On the other hand, she mostly spends her days sleeping.  Lately, she seemed sorta bored.  Tux had the potential to add a little life to the party.  So what WAS her glitch??

Tux: "Seriously, I'm telling you.  She has diva issues."

Me: "She's being a brat, Tux, but come on.  You invaded her space.  And would it actually kill you to just WALK up to her instead of RACE into her face??  Could you just chill the hell out a little?"

Tux:  "Look, I'm a dude.  I do everything bigger and faster."

Molly & Me: "We know!"

Tux: "I eat fast."

Molly: "You eat like a pig is more like it.  Did you ever hear of NOT knocking your food all over the floor??  And stop eating MY food, by the way!"

Tux: "Ya snooze, ya lose."

Tux: "And I run fast.  Faster than you."

Molly: "You're a clod.  You crash into everything.  You already broke a vase!  I'm so glad they didn't name you George Clooney, you klutzy lug."

Tux: "They should have named you Mariah."

Molly: "Oh, my God.  I didn't ask for a bratty brother."

Cara: "Welcome to my world, Molly."

Ryan: "Tux, we're gonna be good, good friends.  Hey, ya wanna know what girls hate?  Farts."

Tux: "Right on, brother."

Thursday, January 24, 2013

All On A Winter's Day

A couple of weeks ago, I noticed a huge bruise on the back of my leg. Since I haven't been falling-down-drunk in a while, I was kind of wondering how I garnered this small ocean of blue on a leg that normally only features varicose streams.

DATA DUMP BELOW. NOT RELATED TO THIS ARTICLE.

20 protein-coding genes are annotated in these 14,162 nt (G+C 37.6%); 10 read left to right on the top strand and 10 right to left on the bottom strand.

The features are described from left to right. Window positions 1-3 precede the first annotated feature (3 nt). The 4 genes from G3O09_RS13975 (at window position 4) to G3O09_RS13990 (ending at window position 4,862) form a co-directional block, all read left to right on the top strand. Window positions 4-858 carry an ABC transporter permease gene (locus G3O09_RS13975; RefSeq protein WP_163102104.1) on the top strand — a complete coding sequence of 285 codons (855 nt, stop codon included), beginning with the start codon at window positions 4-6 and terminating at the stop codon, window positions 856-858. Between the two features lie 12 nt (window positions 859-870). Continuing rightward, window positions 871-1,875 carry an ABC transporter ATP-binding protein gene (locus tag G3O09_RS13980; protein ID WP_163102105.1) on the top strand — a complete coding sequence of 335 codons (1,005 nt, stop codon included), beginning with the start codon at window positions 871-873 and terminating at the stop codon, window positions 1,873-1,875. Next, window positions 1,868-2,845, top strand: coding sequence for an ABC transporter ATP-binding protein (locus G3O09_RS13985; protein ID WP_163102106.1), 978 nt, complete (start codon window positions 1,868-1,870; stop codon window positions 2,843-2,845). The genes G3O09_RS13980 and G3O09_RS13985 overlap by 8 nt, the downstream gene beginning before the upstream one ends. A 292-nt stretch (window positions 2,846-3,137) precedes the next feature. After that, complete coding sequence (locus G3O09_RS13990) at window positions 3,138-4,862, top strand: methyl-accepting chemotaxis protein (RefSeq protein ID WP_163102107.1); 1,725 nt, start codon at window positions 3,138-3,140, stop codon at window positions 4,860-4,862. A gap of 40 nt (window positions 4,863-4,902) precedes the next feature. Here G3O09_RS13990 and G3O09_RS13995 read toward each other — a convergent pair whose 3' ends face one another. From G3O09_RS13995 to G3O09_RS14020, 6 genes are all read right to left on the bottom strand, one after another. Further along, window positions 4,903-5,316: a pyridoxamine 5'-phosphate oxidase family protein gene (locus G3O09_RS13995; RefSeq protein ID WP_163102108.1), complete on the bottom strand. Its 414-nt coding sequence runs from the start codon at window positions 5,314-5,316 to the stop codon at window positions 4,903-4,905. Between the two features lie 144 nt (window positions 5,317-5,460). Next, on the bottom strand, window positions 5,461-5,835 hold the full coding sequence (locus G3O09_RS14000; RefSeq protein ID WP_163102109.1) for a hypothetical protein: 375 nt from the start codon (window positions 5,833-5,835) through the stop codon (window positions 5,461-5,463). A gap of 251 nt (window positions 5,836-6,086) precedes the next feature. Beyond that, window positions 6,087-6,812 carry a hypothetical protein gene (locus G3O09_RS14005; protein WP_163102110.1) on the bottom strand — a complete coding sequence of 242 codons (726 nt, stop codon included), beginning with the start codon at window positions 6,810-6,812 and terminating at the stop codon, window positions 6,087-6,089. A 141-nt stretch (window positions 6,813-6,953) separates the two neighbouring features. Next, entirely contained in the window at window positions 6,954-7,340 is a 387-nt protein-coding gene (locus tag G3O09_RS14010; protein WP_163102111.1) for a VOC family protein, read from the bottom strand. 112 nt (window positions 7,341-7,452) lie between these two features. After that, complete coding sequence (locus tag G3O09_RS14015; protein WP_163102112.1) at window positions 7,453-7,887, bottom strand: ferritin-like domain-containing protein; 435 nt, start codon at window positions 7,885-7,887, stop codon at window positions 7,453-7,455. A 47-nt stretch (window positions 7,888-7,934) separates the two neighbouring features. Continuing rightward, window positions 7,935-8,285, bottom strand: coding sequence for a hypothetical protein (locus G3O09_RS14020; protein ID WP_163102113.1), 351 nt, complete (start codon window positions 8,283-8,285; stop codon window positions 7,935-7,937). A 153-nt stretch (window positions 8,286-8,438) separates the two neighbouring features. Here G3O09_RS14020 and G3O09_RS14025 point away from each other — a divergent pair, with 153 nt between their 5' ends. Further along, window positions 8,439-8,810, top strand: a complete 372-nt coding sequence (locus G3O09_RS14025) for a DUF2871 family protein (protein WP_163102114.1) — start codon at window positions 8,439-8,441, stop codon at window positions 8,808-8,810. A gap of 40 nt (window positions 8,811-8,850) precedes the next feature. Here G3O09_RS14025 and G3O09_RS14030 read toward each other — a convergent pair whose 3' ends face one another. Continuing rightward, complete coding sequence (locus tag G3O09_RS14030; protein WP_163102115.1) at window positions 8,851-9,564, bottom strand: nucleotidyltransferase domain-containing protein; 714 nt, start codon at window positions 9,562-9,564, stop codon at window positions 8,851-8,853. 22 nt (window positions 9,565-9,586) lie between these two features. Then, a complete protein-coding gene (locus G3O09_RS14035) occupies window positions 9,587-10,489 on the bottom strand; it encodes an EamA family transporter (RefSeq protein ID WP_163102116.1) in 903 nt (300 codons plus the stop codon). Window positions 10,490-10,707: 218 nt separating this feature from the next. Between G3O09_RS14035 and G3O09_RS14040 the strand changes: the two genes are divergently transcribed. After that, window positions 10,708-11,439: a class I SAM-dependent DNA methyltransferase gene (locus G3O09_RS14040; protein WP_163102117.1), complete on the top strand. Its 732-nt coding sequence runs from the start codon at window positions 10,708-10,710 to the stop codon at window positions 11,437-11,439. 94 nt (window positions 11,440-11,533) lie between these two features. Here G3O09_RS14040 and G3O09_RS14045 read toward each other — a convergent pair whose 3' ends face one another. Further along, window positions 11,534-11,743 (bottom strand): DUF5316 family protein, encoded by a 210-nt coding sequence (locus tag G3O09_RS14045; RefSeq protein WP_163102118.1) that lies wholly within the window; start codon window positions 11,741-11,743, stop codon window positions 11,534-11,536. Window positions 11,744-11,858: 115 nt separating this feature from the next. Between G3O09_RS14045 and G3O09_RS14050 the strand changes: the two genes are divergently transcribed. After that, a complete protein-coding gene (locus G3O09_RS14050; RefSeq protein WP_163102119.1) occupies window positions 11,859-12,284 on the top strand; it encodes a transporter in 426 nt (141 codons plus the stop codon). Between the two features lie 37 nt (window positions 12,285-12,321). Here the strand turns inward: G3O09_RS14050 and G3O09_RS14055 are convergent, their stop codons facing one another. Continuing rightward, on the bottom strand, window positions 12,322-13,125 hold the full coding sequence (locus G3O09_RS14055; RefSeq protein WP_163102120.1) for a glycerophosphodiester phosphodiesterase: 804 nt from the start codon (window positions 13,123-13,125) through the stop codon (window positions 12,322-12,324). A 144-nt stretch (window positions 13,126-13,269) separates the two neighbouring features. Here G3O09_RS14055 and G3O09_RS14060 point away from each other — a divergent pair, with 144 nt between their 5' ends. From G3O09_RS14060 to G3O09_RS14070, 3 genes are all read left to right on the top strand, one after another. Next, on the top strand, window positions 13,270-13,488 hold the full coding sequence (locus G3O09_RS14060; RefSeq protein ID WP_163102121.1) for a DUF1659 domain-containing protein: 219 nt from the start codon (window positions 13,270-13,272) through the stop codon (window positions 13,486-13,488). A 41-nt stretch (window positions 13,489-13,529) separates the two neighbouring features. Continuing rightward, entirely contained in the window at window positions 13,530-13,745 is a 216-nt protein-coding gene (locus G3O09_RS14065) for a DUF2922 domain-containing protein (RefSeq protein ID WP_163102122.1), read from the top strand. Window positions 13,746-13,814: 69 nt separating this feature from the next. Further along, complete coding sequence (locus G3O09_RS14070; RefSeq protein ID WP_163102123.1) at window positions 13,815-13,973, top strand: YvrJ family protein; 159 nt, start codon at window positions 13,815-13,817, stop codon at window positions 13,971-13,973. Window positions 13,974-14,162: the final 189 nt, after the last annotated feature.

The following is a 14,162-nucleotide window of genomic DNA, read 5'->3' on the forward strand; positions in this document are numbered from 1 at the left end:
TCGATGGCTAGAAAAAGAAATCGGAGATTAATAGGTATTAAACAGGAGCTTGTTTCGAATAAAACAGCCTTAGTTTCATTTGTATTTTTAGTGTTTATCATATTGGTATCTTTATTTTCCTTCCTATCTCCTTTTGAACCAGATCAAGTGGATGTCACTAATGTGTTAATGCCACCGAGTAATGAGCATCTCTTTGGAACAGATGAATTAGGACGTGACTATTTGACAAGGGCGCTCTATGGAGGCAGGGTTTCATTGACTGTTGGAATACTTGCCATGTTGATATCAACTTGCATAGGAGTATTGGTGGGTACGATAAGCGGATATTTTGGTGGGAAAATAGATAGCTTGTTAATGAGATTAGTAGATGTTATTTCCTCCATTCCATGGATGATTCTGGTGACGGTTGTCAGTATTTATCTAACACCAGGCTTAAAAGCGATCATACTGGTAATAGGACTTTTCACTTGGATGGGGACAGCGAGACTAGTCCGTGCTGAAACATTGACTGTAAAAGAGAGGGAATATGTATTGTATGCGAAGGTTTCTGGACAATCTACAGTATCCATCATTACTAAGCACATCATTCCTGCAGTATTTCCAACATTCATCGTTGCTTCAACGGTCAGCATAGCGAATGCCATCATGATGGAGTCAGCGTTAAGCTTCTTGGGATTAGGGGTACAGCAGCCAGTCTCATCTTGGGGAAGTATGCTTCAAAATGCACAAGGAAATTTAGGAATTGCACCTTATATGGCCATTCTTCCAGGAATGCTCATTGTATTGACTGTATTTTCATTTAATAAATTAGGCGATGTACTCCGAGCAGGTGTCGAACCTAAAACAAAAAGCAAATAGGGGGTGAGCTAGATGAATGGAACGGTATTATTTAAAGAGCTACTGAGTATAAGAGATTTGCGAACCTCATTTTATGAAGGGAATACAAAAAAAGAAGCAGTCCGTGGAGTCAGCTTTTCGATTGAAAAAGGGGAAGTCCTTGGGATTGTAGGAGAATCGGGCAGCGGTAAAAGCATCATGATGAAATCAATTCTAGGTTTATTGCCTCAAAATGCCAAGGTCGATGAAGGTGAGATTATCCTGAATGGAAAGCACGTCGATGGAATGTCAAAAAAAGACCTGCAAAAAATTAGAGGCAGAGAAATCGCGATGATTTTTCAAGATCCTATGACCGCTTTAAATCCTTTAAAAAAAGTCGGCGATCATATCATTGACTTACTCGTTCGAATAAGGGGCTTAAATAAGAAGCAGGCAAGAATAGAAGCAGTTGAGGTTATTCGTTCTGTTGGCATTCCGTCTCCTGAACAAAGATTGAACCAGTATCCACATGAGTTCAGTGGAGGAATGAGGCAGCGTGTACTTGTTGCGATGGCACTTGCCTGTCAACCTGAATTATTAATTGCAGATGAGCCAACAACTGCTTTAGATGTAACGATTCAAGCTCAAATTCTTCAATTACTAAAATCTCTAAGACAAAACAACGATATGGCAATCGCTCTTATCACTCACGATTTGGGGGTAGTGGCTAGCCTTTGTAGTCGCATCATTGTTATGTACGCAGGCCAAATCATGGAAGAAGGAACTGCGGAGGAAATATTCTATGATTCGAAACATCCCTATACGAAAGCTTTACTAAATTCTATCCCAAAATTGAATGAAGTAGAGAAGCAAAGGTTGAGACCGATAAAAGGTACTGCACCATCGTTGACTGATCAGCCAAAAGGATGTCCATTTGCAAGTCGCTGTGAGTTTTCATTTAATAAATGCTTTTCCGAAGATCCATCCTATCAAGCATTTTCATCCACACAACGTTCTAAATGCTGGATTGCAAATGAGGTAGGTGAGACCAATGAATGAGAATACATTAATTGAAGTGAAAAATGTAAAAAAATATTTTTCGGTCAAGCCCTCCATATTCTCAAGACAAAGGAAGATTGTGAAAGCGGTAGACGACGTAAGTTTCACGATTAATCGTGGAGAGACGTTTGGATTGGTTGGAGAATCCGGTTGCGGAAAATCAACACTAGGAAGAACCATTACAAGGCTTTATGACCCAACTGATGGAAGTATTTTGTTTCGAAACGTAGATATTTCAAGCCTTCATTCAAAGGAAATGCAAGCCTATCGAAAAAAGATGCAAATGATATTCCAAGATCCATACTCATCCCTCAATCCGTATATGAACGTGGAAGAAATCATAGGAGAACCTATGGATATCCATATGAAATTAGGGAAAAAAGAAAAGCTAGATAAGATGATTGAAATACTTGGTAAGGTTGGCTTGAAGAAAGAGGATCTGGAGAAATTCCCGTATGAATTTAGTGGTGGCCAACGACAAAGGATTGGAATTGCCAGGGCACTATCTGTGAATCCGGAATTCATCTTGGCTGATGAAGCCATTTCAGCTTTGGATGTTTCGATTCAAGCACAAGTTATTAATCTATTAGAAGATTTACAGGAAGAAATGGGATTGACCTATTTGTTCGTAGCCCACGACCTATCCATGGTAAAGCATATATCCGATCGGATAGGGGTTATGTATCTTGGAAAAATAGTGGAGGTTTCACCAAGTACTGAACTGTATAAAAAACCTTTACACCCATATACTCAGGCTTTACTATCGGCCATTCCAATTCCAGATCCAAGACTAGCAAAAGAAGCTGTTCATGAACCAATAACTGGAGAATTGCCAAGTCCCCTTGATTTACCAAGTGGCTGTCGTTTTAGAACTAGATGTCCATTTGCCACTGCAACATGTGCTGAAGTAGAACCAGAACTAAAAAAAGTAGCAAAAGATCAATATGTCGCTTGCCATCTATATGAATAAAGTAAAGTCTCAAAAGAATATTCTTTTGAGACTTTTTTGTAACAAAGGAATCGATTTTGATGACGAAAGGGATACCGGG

And then it dawned on me: snow tubing.

I took the kids a couple weeks ago on a rare day when not only was there some snow on the ground, but it was barely cold.  That meant Cara, who has the body fat of a small zucchini, could stand to be outdoors for more than 10 minutes.

Now, I just want to put it out there that no one in this household has ever gone snow tubing before.  Probably because of my "crash fear."  Little did I know that a professionally run snow tube park is probably 100 times safer than the local sledding hill, where eight-year-old boys don't actually seem lethal until they're barreling down an icy slope screaming, "I'm out of contrrohhllll!!"

Sledding also involves walking yourself and your ride back to the top of the snow-covered hill.  That's why you don't see the old-timers, the overweight or the Salfino kids doing a lot of sledding.

So in my mind, snow tubing held a high probability level for broken bones, eye damage and/or nose bleeds due to inescapable crashes, preceded by an insufferable amount of grunting and grousing getting the tube back up long hills of packed powder.  Sorta doesn't really seem that fun.

Cut to this past Christmas break.  Every other day, either the weather was lousy or one of the kids was sick: a head cold, it's raining, a stomach ache, it's raining, a migraine (that would be me).  The break was a bust.

A week later, I couldn't take being stuck indoors anymore.  That's when I decided to explore the wild world of family snow tubing.  Not that our whole family would go.  Mike had to watch the NFL games for work, although, he normally opts out of things that smack of "fresh air activity."  So I went online and looked up local snow tubing options.

And that's where I saw two things that convinced me to give this venture a shot:

1) The snow tubes go down bermed chutes, so people can't slam into each other
2) There are conveyor belts or tow ropes to pull you back up the hill

Mike was out bowling at that point.  I knew if he came home before we got out, he'd react with his normal, "You're going to do what?!  Why??  You could break a leg!"  Read: "Cath, don't get hurt because it will really suck for me!"

So I yelled to the kids to get ready with hats, boots, gloves.

Me: "Ryan, get off the Xbox!  We're going snow tubing!"